Searching over 5,500,000 cases.


searching
Buy This Entire Record For $7.95

Download the entire decision to receive the complete text, official citation,
docket number, dissents and concurrences, and footnotes for this case.

Learn more about what you receive with purchase of this case.

Leace v. Kohlroser

Supreme Court of New York, Second Department

June 7, 2017

Melissa Leace, appellant,
v.
James Kohlroser, etc., et al., defendants, Jeffrey Nakhjavan, etc., et al., respondents. Index No. 27521/11

          Tantleff & Kreinces, LLP, Mineola, NY (Matthew R. Kreinces of counsel), for appellant.

          Helwig, Henderson, LaMagna & Spinola, LLP, Carle Place, NY (Kyriakoula Fatsis and Bruce M. Helwig of counsel), for respondents Jeffrey Nakhjavan and Jeffrey M. Nakhjavan, D.O., P.C.

          Bartlett, McDonough & Monaghan, LLP, Mineola, NY (Robert G. Vizza of counsel), for respondent Elliott Eisenberger.

          Lewis Johs Avallone Aviles, LLP, Islandia, NY (Robert A. Lifson of counsel), for respondent Good Samaritan Hospital Medical Center.

          WILLIAM F. MASTRO, J.P., JOHN M. LEVENTHAL, LEONARD B. AUSTIN, SHERI S. ROMAN, JJ.

          DECISION & ORDER

         In an action to recover damages for medical malpractice and lack of informed consent, the plaintiff appeals, as limited by her brief, from so much of an order of the Supreme Court, Suffolk County (Mayer, J.), dated March 20, 2015, as granted that branch of the motion of the defendant Elliot Eisenberger, and those branches of the separate cross motions of the defendant Good Samaritan Hospital Medical Center and the defendants Jeffrey Nakhjavan, and Jeffrey M. Nakhjavan, D.O., P.C., which were pursuant to CPLR 3211(a)(5) to dismiss the cause of action alleging medical malpractice insofar as asserted against each of them as time-barred.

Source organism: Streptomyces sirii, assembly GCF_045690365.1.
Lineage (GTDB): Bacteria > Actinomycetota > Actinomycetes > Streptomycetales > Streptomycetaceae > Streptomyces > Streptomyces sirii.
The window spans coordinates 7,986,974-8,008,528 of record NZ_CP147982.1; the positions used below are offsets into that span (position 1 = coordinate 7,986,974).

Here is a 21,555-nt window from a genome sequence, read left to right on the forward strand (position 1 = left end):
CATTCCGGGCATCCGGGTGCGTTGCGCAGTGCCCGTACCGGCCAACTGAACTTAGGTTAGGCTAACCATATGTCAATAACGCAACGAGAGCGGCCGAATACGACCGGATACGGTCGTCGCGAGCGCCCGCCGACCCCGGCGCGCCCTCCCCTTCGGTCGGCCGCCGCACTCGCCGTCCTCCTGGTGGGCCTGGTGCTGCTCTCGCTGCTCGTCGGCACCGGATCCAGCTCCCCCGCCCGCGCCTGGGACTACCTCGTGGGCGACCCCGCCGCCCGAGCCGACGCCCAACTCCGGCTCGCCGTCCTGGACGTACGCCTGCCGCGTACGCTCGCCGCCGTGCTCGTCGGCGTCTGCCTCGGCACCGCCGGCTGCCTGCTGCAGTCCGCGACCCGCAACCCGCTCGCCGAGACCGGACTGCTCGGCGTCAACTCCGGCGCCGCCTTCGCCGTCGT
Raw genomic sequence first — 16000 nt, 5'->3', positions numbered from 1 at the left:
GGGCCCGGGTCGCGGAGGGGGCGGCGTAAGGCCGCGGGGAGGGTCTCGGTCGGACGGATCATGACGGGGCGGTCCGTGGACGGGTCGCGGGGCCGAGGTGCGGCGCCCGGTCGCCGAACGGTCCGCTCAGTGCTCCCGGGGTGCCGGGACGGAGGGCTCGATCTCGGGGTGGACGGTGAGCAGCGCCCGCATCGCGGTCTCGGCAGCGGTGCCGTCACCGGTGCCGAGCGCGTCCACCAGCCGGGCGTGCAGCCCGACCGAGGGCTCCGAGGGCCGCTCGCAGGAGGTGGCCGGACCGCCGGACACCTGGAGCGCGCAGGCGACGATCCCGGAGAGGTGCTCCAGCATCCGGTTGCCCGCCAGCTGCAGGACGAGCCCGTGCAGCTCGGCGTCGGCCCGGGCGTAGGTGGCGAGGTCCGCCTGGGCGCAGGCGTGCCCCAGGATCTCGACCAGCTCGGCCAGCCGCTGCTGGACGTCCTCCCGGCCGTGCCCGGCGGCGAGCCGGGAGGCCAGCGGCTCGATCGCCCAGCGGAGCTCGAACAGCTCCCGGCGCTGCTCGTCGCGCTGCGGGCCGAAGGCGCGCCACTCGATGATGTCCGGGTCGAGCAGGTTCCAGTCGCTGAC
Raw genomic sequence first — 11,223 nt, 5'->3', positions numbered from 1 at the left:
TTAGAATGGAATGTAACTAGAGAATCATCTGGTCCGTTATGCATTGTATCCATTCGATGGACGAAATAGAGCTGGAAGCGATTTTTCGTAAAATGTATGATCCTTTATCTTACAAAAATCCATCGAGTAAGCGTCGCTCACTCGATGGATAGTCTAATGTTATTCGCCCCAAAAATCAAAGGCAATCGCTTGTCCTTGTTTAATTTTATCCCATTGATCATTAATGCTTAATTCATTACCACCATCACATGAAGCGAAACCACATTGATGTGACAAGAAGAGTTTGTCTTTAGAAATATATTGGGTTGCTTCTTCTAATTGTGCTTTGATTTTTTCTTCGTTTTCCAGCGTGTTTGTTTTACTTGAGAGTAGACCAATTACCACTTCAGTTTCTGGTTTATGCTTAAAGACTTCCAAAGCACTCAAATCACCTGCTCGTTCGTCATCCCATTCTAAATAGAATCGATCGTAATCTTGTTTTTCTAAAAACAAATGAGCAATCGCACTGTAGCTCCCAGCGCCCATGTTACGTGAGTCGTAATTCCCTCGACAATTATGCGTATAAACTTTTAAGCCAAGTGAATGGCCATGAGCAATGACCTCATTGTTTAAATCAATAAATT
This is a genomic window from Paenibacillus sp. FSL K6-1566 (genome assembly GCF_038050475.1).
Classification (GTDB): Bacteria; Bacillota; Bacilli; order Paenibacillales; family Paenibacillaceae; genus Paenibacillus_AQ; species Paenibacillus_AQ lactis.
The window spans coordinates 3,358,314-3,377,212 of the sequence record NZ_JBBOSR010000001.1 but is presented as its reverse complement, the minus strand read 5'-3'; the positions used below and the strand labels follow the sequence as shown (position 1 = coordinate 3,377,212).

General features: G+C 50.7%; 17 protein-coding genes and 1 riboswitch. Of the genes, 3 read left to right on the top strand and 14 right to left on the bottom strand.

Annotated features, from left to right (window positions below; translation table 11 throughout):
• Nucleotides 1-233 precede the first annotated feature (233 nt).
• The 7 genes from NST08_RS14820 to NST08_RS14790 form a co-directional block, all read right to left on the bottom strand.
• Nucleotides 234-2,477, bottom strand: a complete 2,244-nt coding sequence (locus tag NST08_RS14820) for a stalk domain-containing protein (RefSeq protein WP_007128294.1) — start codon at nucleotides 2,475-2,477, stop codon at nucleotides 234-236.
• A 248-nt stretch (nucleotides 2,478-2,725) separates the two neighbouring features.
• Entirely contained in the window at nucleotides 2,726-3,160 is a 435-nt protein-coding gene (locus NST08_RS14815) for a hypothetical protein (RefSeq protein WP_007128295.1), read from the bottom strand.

ORDERED that the order is affirmed insofar as appealed from, with one bill of costs payable to the respondents appearing separately and filing separate briefs.

         In January 2008, the plaintiff, who suffered from Crohn's disease, was under the care of her treating gastroenterologist, the defendant James Kohlroser, who advised her to swallow a capsule camera in order to undergo a capsule endoscopy. The camera inside the capsule transmitted pictures to a computer worn by the plaintiff during the procedure, which lasted approximately six to eight hours. The capsule camera was expected to pass through and exit the plaintiff in the normal course of digestion. However, a CAT scan taken of the plaintiff in January 2009 revealed the presence of a metallic object lodged inside her intestines. The plaintiff alleged that she was never advised of the results of the 2009 CAT scan. A subsequent CAT scan performed in 2011 revealed the presence of the endoscopic capsule camera inside the plaintiff's intestines. The capsule camera had to be surgically removed.